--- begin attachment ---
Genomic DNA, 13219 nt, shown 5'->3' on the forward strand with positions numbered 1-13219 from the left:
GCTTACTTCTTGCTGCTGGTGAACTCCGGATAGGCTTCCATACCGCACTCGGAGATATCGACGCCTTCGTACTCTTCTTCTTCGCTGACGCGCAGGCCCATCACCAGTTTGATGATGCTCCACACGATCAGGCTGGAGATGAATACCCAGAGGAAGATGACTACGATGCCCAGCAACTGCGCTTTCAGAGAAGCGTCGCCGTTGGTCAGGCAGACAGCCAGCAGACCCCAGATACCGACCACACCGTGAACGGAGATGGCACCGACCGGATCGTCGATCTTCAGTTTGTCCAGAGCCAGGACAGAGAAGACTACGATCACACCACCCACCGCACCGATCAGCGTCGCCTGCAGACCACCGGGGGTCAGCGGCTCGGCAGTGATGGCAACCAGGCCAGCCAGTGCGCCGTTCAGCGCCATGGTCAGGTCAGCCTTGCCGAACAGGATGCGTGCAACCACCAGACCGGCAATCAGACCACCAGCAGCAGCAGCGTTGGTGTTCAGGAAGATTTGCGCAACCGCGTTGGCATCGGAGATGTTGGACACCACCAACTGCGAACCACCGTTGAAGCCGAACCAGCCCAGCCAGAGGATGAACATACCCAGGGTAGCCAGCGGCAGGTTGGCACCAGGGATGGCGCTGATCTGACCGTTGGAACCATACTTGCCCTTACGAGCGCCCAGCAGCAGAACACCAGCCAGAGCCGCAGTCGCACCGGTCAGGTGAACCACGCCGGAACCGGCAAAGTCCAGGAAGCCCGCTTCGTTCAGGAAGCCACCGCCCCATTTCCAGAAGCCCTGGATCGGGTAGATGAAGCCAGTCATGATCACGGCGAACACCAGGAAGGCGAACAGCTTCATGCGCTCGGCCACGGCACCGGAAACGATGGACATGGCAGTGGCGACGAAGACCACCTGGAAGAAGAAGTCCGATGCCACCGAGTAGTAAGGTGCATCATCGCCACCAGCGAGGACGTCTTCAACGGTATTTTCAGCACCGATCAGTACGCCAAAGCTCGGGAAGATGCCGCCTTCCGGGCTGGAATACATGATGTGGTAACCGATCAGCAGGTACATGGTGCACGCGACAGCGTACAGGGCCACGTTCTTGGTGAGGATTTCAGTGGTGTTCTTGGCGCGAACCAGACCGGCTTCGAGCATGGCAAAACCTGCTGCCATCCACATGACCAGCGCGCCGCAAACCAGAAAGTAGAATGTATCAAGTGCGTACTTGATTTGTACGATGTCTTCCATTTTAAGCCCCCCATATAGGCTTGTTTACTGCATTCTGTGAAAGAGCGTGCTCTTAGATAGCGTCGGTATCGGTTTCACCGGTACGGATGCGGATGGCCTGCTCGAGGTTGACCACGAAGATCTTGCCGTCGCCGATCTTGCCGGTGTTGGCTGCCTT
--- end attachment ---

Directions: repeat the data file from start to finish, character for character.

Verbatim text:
Genomic DNA, 13219 nt, shown 5'->3' on the forward strand with positions numbered 1-13219 from the left:
GCTTACTTCTTGCTGCTGGTGAACTCCGGATAGGCTTCCATACCGCACTCGGAGATATCGACGCCTTCGTACTCTTCTTCTTCGCTGACGCGCAGGCCCATCACCAGTTTGATGATGCTCCACACGATCAGGCTGGAGATGAATACCCAGAGGAAGATGACTACGATGCCCAGCAACTGCGCTTTCAGAGAAGCGTCGCCGTTGGTCAGGCAGACAGCCAGCAGACCCCAGATACCGACCACACCGTGAACGGAGATGGCACCGACCGGATCGTCGATCTTCAGTTTGTCCAGAGCCAGGACAGAGAAGACTACGATCACACCACCCACCGCACCGATCAGCGTCGCCTGCAGACCACCGGGGGTCAGCGGCTCGGCAGTGATGGCAACCAGGCCAGCCAGTGCGCCGTTCAGCGCCATGGTCAGGTCAGCCTTGCCGAACAGGATGCGTGCAACCACCAGACCGGCAATCAGACCACCAGCAGCAGCAGCGTTGGTGTTCAGGAAGATTTGCGCAACCGCGTTGGCATCGGAGATGTTGGACACCACCAACTGCGAACCACCGTTGAAGCCGAACCAGCCCAGCCAGAGGATGAACATACCCAGGGTAGCCAGCGGCAGGTTGGCACCAGGGATGGCGCTGATCTGACCGTTGGAACCATACTTGCCCTTACGAGCGCCCAGCAGCAGAACACCAGCCAGAGCCGCAGTCGCACCGGTCAGGTGAACCACGCCGGAACCGGCAAAGTCCAGGAAGCCCGCTTCGTTCAGGAAGCCACCGCCCCATTTCCAGAAGCCCTGGATCGGGTAGATGAAGCCAGTCATGATCACGGCGAACACCAGGAAGGCGAACAGCTTCATGCGCTCGGCCACGGCACCGGAAACGATGGACATGGCAGTGGCGACGAAGACCACCTGGAAGAAGAAGTCCGATGCCACCGAGTAGTAAGGTGCATCATCGCCACCAGCGAGGACGTCTTCAACGGTATTTTCAGCACCGATCAGTACGCCAAAGCTCGGGAAGATGCCGCCTTCCGGGCTGGAATACATGATGTGGTAACCGATCAGCAGGTACATGGTGCACGCGACAGCGTACAGGGCCACGTTCTTGGTGAGGATTTCAGTGGTGTTCTTGGCGCGAACCAGACCGGCTTCGAGCATGGCAAAACCTGCTGCCATCCACATGACCAGCGCGCCGCAAACCAGAAAGTAGAATGTATCAAGTGCGTACTTGATTTGTACGATGTCTTCCATTTTAAGCCCCCCATATAGGCTTGTTTACTGCATTCTGTGAAAGAGCGTGCTCTTAGATAGCGTCGGTATCGGTTTCACCGGTACGGATGCGGATGGCCTGCTCGAGGTTGACCACGAAGATCTTGCCGTCGCCGATCTTGCCGGTGTTGGCTGCCTT